Fly safe little fledgling!
It’s heartbreaking to read about the death and devastation wreaked by Hurricane Dorian. Never having been, but greatly wishing to go someday, our hearts go out to the people of this beautiful and magical archipelago, the Bahamas.
Several friends have written asking about what happens to shorebirds, especially the Atlantic Coast Piping Plovers, during a monster hurricane like Dorian. Some lose their lives, some are blown far off course and hopefully, more will survive than not.
One somewhat reassuring thought regarding the Piping Plovers that are tagged in Massachusetts and Rhode Island is that they may not yet have left the States. After departing Massachusetts and RI, a great many tagged PiPls are soon found foraging on the shores of Cape Hatteras National Seashore, Cape Lookout National Seashore, and Cumberland Island National Seashore, GA. Data suggests that the Outer Banks are a priority stopover site for Piping Plovers well into the late summer. After leaving our shores, southern New England Piping Plovers spend on average 45 days at NC barrier beaches before then heading to the Bahamas and Turks and Caicos.
A male Piping Plover that I have been documenting since April, nicknamed Super Dad, still in Massachusetts at his breeding grounds as of August 28th.
Here is Super Dad with his two fledglings, aged 31 days, On August 24th, 2019.
Thirty-one-day old fledglings, sleeping after a morning of intensive foraging and fattening-up.
From New Hampshire, North Dakota, Pennsylvania, St Louise Missouri, and Rhode Island
From Rhode Island, Ipswich, and Malden Mass.
Sailor from Rhode Island
Maritime Historian from Rhode Island
Visitors from Long Island, Connecticut, Rhode Island, Maine, and Virginia all come to see the Eastern Point Lighthouse.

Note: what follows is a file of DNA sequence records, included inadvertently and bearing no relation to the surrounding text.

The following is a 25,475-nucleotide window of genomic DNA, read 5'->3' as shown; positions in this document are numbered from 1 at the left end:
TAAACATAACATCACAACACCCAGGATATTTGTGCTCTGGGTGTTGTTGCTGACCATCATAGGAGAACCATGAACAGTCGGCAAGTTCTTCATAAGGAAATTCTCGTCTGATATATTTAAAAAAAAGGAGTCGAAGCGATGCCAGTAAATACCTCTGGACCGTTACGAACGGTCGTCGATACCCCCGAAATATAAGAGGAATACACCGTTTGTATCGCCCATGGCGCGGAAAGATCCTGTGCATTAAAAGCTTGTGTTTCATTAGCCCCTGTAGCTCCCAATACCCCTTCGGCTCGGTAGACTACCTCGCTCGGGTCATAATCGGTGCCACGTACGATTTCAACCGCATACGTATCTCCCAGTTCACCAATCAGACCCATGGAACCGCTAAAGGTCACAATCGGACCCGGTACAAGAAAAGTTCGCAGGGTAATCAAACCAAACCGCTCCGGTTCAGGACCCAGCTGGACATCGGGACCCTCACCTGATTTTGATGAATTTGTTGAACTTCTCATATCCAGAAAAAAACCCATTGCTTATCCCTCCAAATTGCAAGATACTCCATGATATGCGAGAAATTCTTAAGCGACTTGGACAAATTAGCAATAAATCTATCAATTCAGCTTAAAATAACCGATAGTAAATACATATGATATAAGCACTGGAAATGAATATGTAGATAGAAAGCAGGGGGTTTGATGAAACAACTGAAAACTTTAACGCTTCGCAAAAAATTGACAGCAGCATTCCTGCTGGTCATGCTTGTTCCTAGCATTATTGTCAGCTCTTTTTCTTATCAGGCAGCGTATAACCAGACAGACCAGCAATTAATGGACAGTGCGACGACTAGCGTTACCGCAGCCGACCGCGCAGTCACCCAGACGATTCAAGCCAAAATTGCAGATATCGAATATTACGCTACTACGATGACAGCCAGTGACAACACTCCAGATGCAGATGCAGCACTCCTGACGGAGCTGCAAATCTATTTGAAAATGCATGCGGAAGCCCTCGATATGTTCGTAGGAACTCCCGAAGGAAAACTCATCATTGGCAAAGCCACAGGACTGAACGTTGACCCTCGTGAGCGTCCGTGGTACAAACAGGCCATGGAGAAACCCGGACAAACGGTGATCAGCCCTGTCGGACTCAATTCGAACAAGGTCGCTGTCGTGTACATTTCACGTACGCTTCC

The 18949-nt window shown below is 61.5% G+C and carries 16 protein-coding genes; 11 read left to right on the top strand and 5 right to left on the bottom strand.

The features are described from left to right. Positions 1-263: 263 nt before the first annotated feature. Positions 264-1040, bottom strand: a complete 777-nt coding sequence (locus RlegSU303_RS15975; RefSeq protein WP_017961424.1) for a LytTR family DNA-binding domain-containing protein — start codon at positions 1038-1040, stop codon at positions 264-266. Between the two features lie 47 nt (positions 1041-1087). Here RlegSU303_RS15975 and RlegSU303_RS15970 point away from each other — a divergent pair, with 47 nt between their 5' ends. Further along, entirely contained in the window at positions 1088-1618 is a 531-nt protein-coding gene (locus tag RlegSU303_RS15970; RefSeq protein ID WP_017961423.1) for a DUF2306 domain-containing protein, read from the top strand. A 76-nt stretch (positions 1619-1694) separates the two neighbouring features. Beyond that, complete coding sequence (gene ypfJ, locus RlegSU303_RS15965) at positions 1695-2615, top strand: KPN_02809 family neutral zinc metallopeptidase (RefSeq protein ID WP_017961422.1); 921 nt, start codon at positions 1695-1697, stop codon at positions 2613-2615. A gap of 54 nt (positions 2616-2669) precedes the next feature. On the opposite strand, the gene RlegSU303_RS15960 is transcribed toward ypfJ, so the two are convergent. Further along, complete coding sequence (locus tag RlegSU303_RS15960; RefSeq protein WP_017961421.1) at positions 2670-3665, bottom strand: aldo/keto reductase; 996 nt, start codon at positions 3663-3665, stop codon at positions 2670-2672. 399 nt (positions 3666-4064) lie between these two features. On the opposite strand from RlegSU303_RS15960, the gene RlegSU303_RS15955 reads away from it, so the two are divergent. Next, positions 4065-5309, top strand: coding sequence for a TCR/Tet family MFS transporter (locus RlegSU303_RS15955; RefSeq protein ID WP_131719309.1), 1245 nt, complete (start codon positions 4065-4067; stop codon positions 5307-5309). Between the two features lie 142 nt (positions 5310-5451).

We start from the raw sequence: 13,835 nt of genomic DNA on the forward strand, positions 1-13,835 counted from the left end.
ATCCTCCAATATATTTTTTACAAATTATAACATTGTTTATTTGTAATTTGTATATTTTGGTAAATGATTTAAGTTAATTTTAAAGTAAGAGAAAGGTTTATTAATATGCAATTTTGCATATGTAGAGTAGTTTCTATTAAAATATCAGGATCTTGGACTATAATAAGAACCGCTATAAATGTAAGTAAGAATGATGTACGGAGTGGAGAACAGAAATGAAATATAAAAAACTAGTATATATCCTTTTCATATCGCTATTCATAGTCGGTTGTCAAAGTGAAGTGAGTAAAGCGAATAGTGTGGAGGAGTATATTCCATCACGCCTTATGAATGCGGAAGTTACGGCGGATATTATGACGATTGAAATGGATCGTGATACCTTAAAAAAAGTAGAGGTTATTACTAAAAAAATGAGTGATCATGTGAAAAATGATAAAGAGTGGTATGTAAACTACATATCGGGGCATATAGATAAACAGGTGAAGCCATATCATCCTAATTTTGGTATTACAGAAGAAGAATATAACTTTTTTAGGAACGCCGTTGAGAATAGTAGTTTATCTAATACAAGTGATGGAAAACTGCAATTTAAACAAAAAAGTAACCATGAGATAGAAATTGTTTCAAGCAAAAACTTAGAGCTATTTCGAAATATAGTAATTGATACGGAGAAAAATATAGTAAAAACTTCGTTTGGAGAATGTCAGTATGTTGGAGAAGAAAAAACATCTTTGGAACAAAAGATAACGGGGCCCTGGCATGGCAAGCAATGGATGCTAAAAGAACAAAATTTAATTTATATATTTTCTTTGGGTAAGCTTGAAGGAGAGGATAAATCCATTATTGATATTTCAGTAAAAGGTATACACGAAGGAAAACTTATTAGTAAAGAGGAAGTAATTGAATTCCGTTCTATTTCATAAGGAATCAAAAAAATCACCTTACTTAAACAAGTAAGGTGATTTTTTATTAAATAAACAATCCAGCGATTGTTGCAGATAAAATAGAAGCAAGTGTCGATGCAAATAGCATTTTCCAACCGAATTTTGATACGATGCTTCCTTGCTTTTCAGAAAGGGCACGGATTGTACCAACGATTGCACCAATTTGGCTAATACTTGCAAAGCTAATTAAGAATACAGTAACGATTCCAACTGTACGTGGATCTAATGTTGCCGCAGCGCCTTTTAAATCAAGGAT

Group from St Louis Missouri
Couple from Providence Rhode Island
A very loving family who now live in Cranston Rhode Island, but originally lived in Brooklyn New York. We spoke at length about the Italian history in Gloucester. She was very out spoken and said she is in a mixed marriage, she is Sicilian and he is from mainland Italy. They were headed on a whale watch at Seven Seas. A wonderful encounter from a very colorful family.
Visitors from Rohde Island, and their grandchildren from Washington D.C.
I spotted a small inflatable boat while taking photographs on the breakwater. At first I thought that someone may be diving, but could not see any diving flags. After an hour the dinghy continued to get closer to the breakwater. Finally it started to crash into the rocks. A gentleman form Rexford New York, who was fishing, climbed down the slippery rocks to capture the boat before it was damaged. Another fisherman cast a hook into the boat hooking a life jacket to guide it so he could pull the boat up onto a flat rock so the engine did not bang into the rocks, and held on to it. We called the Police. But shortly after we called the Police we spotted a sail boat heading in our direction. The sail boat from Rhode Island said It was their rubber boat, we released the rubber boat to them, called the police back, and off they went in their Oceanis 381 Chaser Sailboat, with wave and a quick “thank you”.
The Good Samaritan was the man from Rexford New York. He is a retired school teacher and a track coach. He and his wife rent in Gloucester, they love all that Gloucester gives. Yesterday he gave back, a rescue of an expensive “Highfield” rubber boat. Below are some photos of the events.
The Good Bye
The Good Samaritan
The Oliver Hazard Perry, Rhode Island’s official tall ship, and on her maiden voyage, returns to Gloucester.